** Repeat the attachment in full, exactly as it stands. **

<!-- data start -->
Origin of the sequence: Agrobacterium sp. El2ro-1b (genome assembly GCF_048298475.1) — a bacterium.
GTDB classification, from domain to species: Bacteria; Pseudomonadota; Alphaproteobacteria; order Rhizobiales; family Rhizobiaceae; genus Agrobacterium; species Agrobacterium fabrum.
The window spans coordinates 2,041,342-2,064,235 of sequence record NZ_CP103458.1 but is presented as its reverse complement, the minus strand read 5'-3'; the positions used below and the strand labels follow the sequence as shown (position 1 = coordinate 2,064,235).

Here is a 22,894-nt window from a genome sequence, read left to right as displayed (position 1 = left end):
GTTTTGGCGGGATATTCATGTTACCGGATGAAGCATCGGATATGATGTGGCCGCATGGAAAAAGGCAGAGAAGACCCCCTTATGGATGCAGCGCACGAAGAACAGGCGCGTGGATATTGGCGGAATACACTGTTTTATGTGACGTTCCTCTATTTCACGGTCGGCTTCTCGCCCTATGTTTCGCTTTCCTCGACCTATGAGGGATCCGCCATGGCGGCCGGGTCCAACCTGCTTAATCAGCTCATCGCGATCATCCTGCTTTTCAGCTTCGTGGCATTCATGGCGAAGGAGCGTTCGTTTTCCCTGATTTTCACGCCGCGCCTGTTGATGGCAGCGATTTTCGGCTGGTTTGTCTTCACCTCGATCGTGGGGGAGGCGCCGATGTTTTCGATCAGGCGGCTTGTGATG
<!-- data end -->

Origin of the sequence: Agrobacterium sp. El2ro-1b (genome assembly GCF_048298475.1) — a bacterium.
GTDB classification, from domain to species: Bacteria; Pseudomonadota; Alphaproteobacteria; order Rhizobiales; family Rhizobiaceae; genus Agrobacterium; species Agrobacterium fabrum.
The window spans coordinates 2,041,342-2,064,235 of sequence record NZ_CP103458.1 but is presented as its reverse complement, the minus strand read 5'-3'; the positions used below and the strand labels follow the sequence as shown (position 1 = coordinate 2,064,235).

Here is a 22,894-nt window from a genome sequence, read left to right as displayed (position 1 = left end):
GTTTTGGCGGGATATTCATGTTACCGGATGAAGCATCGGATATGATGTGGCCGCATGGAAAAAGGCAGAGAAGACCCCCTTATGGATGCAGCGCACGAAGAACAGGCGCGTGGATATTGGCGGAATACACTGTTTTATGTGACGTTCCTCTATTTCACGGTCGGCTTCTCGCCCTATGTTTCGCTTTCCTCGACCTATGAGGGATCCGCCATGGCGGCCGGGTCCAACCTGCTTAATCAGCTCATCGCGATCATCCTGCTTTTCAGCTTCGTGGCATTCATGGCGAAGGAGCGTTCGTTTTCCCTGATTTTCACGCCGCGCCTGTTGATGGCAGCGATTTTCGGCTGGTTTGTCTTCACCTCGATCGTGGGGGAGGCGCCGATGTTTTCGATCAGGCGGCTTGTGATG